It’s also important to consider new treatments as they become available. People with cystic fibrosis may be eligible for newer modulator treatments, even if past medications weren’t an option. This should always be discussed in detail with a healthcare team. When someone is switching their cystic fibrosis medication, they need to be monitored closely for any changes in health status.
Today, most new cases of cystic fibrosis are identified early thanks to newborn screening. The needs of people who have cystic fibrosis change as they move from the newborn period to infancy, to childhood, to puberty, and ultimately to adulthood. Although the basic tenants of cystic fibrosis care are the same, there are some variations depending on an individual’s age.
In addition, cystic fibrosis is a disease that progresses with age. The disease progresses at a different pace from person to person. This means that treatment requirements change as people get older.
Treatment options change and need to be tailored based on the degree of disease progression and severity in an individual person. There is no fixed regimen that applies across the board. For some people with more advanced respiratory disease, the treatment regimen will be more intensive than it would be for people with less severe forms of the disease.
A more intensive treatment regimen may include more medications and treatments, with more frequent dosing. In addition, people with more advanced disease tend to have difficulties with other conditions, such as diabetes. This can make their treatment regimens more complex and challenging.
In general, people with cystic fibrosis are asked to follow a high-calorie, high-protein diet. That’s because cystic fibrosis can cause malabsorption of nutrients and increased metabolic demands. There is a well-recognized connection between nutritional status and respiratory disease progression. That’s why people with cystic fibrosis are monitored closely to ensure they are eating enough and growing.
There are no clear right and wrong foods for people who have cystic fibrosis. What is clear is that following a healthy diet — rich in calories, protein, vitamins, and micronutrients — is important to good health. People with cystic fibrosis often need to add specific nutritional preparations and supplements to their diet, depending on their individual needs and issues. That’s why an integral component of cystic fibrosis treatment is the nutritional regimen developed by a nutritionist and tailored to an individual’s and family’s needs and preferences.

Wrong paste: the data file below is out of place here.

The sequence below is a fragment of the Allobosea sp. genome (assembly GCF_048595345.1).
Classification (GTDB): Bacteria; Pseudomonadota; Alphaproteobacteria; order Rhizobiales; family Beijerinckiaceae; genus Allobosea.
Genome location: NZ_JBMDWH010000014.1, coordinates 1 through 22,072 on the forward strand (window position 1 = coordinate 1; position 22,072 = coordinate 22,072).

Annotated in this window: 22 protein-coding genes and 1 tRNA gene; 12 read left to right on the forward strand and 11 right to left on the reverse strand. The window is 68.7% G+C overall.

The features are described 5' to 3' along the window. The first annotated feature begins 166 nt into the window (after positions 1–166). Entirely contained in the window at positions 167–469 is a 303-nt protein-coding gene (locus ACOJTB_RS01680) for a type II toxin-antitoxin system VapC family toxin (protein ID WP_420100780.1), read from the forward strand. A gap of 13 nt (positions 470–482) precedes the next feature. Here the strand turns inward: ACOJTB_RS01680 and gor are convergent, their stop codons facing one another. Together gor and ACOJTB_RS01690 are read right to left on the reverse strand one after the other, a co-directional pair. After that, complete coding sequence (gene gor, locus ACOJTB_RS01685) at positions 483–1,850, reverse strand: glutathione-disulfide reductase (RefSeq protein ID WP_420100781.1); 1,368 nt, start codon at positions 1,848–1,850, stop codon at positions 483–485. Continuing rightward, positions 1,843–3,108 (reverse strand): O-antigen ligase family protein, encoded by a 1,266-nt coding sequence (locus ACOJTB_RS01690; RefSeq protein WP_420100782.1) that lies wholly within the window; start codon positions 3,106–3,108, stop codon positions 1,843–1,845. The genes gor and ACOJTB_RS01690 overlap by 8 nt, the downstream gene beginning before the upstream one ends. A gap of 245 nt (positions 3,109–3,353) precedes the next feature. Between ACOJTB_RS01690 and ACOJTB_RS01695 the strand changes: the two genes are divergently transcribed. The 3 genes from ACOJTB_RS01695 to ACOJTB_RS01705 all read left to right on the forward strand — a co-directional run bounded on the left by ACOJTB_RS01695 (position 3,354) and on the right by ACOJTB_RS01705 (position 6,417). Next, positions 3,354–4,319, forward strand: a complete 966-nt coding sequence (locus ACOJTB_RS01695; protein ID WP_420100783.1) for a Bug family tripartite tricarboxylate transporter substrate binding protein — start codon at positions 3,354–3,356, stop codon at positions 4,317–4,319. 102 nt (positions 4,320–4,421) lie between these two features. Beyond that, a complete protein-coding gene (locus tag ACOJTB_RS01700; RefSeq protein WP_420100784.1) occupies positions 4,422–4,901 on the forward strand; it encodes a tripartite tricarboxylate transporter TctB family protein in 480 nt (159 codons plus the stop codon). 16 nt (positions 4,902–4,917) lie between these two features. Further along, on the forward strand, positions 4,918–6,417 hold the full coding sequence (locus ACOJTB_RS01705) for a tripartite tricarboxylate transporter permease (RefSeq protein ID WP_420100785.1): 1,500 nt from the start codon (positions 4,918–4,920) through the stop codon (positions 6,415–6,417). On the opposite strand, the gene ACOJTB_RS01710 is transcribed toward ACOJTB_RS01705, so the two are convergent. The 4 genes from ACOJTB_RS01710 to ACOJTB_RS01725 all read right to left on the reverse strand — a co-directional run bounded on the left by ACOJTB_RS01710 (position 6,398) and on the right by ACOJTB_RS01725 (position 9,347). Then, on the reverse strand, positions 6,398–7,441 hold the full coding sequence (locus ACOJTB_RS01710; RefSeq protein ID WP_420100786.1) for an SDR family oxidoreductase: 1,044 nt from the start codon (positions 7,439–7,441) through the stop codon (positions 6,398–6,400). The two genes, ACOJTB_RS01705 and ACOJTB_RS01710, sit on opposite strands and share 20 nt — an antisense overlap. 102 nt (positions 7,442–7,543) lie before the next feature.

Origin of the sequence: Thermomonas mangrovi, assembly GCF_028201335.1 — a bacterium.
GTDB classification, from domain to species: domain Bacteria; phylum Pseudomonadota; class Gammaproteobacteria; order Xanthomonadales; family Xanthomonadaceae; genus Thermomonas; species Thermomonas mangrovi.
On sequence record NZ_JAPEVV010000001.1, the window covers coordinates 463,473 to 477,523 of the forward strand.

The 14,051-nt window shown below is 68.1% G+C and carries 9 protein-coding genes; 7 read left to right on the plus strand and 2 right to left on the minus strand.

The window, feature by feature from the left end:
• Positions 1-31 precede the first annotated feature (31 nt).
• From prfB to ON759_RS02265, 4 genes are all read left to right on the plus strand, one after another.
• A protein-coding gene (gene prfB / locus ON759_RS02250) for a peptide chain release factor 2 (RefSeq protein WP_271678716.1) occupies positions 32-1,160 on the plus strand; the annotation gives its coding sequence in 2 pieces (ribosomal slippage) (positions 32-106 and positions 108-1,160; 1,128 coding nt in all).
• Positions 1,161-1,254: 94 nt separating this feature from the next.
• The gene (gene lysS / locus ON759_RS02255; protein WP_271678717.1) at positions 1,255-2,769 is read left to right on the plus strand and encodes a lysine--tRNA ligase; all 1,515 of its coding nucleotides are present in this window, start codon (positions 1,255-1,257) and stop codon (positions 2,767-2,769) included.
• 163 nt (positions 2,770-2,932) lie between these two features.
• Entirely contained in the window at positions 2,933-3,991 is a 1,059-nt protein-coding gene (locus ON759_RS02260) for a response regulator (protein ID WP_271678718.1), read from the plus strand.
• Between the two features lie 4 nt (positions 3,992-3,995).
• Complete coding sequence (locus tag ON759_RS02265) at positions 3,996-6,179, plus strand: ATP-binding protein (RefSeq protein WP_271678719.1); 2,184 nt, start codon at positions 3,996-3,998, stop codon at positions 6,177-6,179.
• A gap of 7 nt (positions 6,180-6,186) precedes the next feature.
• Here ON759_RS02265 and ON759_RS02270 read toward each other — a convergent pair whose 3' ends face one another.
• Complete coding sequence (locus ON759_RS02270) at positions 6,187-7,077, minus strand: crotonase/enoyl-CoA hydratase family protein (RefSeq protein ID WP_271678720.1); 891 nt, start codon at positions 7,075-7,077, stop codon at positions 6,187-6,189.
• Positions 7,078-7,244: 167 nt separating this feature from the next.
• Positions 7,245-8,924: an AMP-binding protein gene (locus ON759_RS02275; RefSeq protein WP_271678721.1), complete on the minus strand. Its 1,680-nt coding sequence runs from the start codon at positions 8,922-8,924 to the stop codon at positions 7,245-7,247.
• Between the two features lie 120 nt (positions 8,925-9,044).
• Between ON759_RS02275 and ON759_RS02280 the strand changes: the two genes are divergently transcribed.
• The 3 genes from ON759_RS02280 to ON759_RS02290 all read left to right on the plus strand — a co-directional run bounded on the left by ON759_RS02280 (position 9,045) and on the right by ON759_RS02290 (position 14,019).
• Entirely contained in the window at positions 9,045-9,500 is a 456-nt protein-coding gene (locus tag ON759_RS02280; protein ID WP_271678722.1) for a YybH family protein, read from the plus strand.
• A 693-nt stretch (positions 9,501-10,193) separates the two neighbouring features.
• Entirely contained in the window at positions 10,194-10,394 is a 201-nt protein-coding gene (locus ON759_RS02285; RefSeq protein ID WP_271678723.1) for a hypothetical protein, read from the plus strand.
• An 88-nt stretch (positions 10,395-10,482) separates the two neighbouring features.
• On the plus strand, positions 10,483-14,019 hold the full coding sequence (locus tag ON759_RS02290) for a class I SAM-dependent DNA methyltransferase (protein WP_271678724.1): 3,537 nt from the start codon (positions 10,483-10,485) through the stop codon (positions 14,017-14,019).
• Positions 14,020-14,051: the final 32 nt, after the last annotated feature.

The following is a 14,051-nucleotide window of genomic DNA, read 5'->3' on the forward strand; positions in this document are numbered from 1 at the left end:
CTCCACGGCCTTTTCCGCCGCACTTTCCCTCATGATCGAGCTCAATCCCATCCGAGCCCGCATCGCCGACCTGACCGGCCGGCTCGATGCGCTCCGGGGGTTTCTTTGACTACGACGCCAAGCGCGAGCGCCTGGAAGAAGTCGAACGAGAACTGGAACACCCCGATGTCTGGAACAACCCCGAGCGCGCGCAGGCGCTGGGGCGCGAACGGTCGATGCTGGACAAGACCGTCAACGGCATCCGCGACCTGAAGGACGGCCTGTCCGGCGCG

Life expectancy for people with cystic fibrosis in the United States is now reaching 50 years. Great advances in life expectancy have happened because of decades of research and hard work at all levels.
We now understand that consistently applying best practices leads to substantial benefits for people with cystic fibrosis. It’s also very important for people to work in close partnership with their care team, and to follow their treatment regimen consistently. This maximizes the potential for benefit. It also helps the individual to have a better understanding of the effect of each intervention.
From an individual perspective, cystic fibrosis needs to be seen as a life journey. It requires the support and understanding from all those around the person affected. This starts with caregivers becoming well-educated about the disease and its effects. It’s important to be able to recognize early signs of complications and other issues.
Caregivers often find it challenging to adjust to the day-to-day changes that need to be made in order for an individual to follow their treatment regimen. One key to success is to find the right balance so that the treatment regimen becomes part of a daily routine. This allows for consistency.
A second important aspect is for caregivers to always be prepared for the changes that could come along with acute illness or disease progression. These issues lead to an increase in treatment demands. This is a difficult time and probably one when an individual with cystic fibrosis needs the most support and understanding.
Dr. Carlos Milla is a pediatric pulmonologist with international recognition as an expert in respiratory diseases in children, and in particular cystic fibrosis. Dr. Milla is a member of the faculty at Stanford University School of Medicine, where he was appointed professor of pediatrics. He was also named a Crandall endowed scholar in pediatric pulmonary medicine and serves as the current associate director for translational research at the Center for Excellence in Pulmonary Biology (CEPB) at Stanford University.